But what of goodness? In a way for K it’s the same thing as rightness. In fact it is precisely the driving of a wedge between rightness and goodness that K resists. This is what makes K non-consequentialist, for he holds that actions are not mere instrumentals for bringing about desired states of affairs, but contain ethical value intrinsically. To K it makes no sense that, for instance, someone could be ethically permitted (not to mention have an ethical duty) to murder an innocent person in cold blood to bring about a happy society. In short: to K, the end does not justify the means.
But now C plays her trump card. Suppose one’s ultimate aim were not a happy society but a just society – or we might even say a Kantian society, where people generally behave in a Kantian manner. What if an evil dictator had perfected the means of controlling her population and was training them from birth to be non-Kantian and threatened even to take over the world, and the only way to overthrow her would be to embark upon a very non-Kantian course of action. Would K forbid it?
Kant himself would probably stand resolute. He was notorious for arguing that one ought not to lie even to a potential murderer inquiring into the whereabouts of one’s innocent friend since that would involve treating somebody, in this case the murderer merely as a means (ie the means to the saving of the life of one’s friend). In a word: fiat justitia ruat caelum – Let justice (ie treating someone with Kantian respect) be done though the heavens fall. But C asks: Is that really a more acceptable gut intuition than “The means do not justify the ends”? By posing the ultimate Gedanken experiment to K, C wants to hoist Kantianism by its own petard: What if the sky that’s falling would crush Kantianism itself?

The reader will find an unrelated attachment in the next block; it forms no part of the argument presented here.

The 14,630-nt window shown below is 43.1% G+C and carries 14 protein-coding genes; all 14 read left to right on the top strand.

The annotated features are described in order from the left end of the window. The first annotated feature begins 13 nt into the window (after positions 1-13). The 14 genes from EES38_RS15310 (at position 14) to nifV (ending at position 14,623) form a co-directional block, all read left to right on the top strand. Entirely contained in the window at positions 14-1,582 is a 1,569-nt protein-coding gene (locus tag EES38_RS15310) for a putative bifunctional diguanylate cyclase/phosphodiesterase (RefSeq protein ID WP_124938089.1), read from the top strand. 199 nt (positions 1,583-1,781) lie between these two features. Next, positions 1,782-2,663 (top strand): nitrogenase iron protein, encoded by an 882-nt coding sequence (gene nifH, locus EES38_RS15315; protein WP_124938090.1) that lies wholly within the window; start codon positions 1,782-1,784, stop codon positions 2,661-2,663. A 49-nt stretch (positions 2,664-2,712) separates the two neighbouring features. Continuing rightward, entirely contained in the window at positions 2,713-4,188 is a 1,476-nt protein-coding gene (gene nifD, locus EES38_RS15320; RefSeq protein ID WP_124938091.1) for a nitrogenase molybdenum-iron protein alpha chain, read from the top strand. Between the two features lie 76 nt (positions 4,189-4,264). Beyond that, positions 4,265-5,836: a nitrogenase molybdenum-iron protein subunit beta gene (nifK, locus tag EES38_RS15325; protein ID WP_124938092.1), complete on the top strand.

Instead C proposes that Kantianism would more plausibly be viewed as a theory of the good, and in this way could be neatly accommodated by utilitarianism. Thus, a Kantian utilitarian would hold that our duty is to promote (to the max) Kantian good will in the world. So if the only way to deal with the dictator were to treat her merely as a means (for example, by assassinating her), so be it – for the greater good of assuring the general practice of not treating people in that way. Thus, the means do not have to reflect the end, but only promote it effectively.
Certainly it would still be open to K to argue that the most effective way to promote something is to adhere to practice of it consistently, even against seemingly insurmountable odds, else one sets a precedent that would serve as a ready excuse to transgress the value in question whenever convenient. But that is an empirical question. Meanwhile the theory would remain intact that the right thing to do is whatever would be most likely to bring about the best end.
To be continued…
© Joel Marks 2007
Joel Marks is Professor of Philosophy at the University of New Haven in West Haven, Connecticut. More of his essays can be found at http://moralandothermoments.blogspot.com